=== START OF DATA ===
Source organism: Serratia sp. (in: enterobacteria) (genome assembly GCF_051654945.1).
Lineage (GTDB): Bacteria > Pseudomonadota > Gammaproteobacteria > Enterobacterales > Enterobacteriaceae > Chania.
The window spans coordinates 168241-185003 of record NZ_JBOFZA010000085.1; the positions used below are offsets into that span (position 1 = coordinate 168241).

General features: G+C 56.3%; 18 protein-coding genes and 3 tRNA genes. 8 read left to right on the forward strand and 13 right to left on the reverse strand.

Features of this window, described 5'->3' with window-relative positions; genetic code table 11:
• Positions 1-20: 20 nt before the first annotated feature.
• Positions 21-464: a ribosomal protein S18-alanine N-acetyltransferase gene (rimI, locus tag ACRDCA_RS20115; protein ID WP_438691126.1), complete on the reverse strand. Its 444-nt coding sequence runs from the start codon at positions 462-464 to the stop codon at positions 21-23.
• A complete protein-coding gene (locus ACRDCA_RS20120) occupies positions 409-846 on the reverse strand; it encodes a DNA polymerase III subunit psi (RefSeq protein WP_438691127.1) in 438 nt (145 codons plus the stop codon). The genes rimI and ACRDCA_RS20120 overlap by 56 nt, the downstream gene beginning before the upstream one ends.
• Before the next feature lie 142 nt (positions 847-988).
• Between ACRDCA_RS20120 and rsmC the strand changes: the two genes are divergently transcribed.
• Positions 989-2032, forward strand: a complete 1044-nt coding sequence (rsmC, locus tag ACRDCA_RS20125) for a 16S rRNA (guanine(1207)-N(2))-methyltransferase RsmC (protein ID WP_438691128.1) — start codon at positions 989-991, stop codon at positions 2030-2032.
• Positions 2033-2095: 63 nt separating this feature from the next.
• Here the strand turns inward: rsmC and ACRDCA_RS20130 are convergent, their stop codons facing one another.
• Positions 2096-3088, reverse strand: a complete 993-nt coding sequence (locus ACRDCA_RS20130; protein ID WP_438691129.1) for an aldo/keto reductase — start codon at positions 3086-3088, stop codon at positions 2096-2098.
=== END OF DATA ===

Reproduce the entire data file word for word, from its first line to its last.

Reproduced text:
Source organism: Serratia sp. (in: enterobacteria) (genome assembly GCF_051654945.1).
Lineage (GTDB): Bacteria > Pseudomonadota > Gammaproteobacteria > Enterobacterales > Enterobacteriaceae > Chania.
The window spans coordinates 168241-185003 of record NZ_JBOFZA010000085.1; the positions used below are offsets into that span (position 1 = coordinate 168241).

General features: G+C 56.3%; 18 protein-coding genes and 3 tRNA genes. 8 read left to right on the forward strand and 13 right to left on the reverse strand.

Features of this window, described 5'->3' with window-relative positions; genetic code table 11:
• Positions 1-20: 20 nt before the first annotated feature.
• Positions 21-464: a ribosomal protein S18-alanine N-acetyltransferase gene (rimI, locus tag ACRDCA_RS20115; protein ID WP_438691126.1), complete on the reverse strand. Its 444-nt coding sequence runs from the start codon at positions 462-464 to the stop codon at positions 21-23.
• A complete protein-coding gene (locus ACRDCA_RS20120) occupies positions 409-846 on the reverse strand; it encodes a DNA polymerase III subunit psi (RefSeq protein WP_438691127.1) in 438 nt (145 codons plus the stop codon). The genes rimI and ACRDCA_RS20120 overlap by 56 nt, the downstream gene beginning before the upstream one ends.
• Before the next feature lie 142 nt (positions 847-988).
• Between ACRDCA_RS20120 and rsmC the strand changes: the two genes are divergently transcribed.
• Positions 989-2032, forward strand: a complete 1044-nt coding sequence (rsmC, locus tag ACRDCA_RS20125) for a 16S rRNA (guanine(1207)-N(2))-methyltransferase RsmC (protein ID WP_438691128.1) — start codon at positions 989-991, stop codon at positions 2030-2032.
• Positions 2033-2095: 63 nt separating this feature from the next.
• Here the strand turns inward: rsmC and ACRDCA_RS20130 are convergent, their stop codons facing one another.
• Positions 2096-3088, reverse strand: a complete 993-nt coding sequence (locus ACRDCA_RS20130; protein ID WP_438691129.1) for an aldo/keto reductase — start codon at positions 3086-3088, stop codon at positions 2096-2098.